Three key international developments could determine the trajectory of the energy industry, Fielden said. If the U.S.-China trade war is amicably resolved, oil prices would rise to match the expected increase Asian demand. If talks collapse, crude prices would tumble again.
In March, the Trump administration will decide whether to extend waivers to many of the top buyers of Iranian crude, including China and India. Last year, the prospect of sanctions on Iran boosted oil prices only to have them retreat when, at the last minute, the White House issued the waivers, keeping a significant amount of Iranian oil on the market.
After that, the so-called OPEC+ group, which includes non-OPEC producers such as Russia, will decide whether to maintain, or even broaden, their cutbacks for the second half of 2019.
“These things don’t get straightened out overnight,” Fielden sad. “It will take a while to see where the market is going.”
How far and how fast U.S. production rises also will influence the direction of the market. The country will surpass 12 million barrels of daily oil production this year — up from less than 10 million barrels a day in Jan. 2018— but it’s debatable how much higher it can go. The Permian is already pumping 3.8 million barrels daily, according to the U.S Energy Department, essentially one-third of the nation’s supplies.
Still, adding to traders’ anxieties is the possibility of a flood of Permian oil coming on the market later this year when new pipelines come online. Pipeline shortages in West Texas, which forced producers to deeply discount crude in the Midland market, spurred a 25 percent increase in the number of uncompleted wells in 2018.
Once new pipelines go into service, companies could turn on the taps, potentially creating another glut of oil — destined for export or refineries — along the Gulf Coast.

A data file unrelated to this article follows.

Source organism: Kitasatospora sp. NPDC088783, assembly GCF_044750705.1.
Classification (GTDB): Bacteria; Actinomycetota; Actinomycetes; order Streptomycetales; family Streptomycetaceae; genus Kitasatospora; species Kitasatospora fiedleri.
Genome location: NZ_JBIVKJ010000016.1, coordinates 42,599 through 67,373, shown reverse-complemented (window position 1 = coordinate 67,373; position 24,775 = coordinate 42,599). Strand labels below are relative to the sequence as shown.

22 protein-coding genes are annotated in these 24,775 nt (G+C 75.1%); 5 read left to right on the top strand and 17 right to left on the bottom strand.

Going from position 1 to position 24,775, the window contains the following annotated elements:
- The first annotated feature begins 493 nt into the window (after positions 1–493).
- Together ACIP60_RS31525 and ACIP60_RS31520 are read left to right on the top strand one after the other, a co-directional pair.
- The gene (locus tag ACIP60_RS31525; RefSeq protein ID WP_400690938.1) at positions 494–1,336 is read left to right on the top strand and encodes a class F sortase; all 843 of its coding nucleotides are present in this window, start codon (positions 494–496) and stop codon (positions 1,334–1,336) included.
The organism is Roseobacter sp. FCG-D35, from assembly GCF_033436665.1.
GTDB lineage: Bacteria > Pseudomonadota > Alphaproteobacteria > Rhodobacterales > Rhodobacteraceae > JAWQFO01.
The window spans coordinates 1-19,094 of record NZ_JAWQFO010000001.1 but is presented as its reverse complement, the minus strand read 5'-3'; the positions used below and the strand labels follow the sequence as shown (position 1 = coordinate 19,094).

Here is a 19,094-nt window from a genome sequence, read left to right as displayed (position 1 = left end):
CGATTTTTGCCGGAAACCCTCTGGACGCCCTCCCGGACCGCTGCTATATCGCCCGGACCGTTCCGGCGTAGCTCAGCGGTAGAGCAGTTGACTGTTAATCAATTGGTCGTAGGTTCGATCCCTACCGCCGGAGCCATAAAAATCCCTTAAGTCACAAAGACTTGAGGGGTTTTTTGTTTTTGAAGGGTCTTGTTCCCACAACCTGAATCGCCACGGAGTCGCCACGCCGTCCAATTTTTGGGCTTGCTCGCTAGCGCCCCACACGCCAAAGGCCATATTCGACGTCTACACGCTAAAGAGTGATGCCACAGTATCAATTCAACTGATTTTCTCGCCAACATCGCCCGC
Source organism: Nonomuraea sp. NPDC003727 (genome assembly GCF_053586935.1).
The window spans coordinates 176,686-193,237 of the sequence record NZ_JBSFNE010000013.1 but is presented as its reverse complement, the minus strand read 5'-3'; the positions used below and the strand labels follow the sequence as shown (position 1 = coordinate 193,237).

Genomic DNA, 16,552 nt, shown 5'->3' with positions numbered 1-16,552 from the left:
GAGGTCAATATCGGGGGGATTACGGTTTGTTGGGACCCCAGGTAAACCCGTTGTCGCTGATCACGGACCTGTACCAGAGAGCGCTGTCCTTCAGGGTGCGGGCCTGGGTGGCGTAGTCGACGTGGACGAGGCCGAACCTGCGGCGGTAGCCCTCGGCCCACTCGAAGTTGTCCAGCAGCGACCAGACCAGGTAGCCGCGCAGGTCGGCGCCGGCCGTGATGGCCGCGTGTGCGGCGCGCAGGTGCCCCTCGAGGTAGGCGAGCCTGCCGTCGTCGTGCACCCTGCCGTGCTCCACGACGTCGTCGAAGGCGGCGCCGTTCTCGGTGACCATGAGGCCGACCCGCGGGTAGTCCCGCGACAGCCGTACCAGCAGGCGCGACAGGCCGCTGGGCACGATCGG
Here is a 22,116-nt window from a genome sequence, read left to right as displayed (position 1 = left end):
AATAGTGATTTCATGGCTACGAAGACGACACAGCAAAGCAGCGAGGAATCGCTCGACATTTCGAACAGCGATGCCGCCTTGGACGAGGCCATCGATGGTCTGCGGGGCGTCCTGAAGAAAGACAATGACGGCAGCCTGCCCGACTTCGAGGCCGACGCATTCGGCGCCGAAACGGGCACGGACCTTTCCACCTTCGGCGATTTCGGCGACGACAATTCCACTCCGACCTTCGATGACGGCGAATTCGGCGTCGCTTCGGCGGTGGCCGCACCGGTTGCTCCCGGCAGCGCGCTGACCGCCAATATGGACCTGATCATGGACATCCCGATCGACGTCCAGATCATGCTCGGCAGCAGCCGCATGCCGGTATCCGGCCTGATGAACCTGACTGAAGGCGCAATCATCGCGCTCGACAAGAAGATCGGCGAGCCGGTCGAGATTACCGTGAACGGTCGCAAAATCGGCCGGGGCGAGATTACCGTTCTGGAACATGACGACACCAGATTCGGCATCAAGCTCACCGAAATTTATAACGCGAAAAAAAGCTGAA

Even deal making has come to a halt after last year’s $85 billion in oil and gas mergers and acquisitions — the most since 2014. The largest included British supermajor BP buying the Texas shale assets of Australian mining company BHP Billiton for $10.5 billion.
When and if oil prices stabilize, deals could surge again, especially in the second half of the year, said Andrew Dittmar, a Drillinginfo analyst. Other Big Oil companies such as Exxon Mobil, Chevron and Royal Dutch Shell are looking to further expand their holdings in the Permian, he said.
“It’s a particularly tough environment to get deals done when you have high volatility,” Dittmar said. “We expect to start the year with relatively sluggish deal activity and potentially pick up dramatically once we hit a stable oil price environment.”
But mergers also mean fewer companies and fewer jobs, Bradley added. With little new land available around U.S. shale plays, especially in the Permian, the only way to increase acreage is to acquire competitors. In other words, bigger fish gobbling smaller ones.
“There’s just too many shale companies,” Bradley said. “The only way to add value now is to buy companies and cut heads, cut jobs.”
This article first appeared on the Houston Chronicle – an Energy Voice content partner. For more from the Houston Chronicle click here.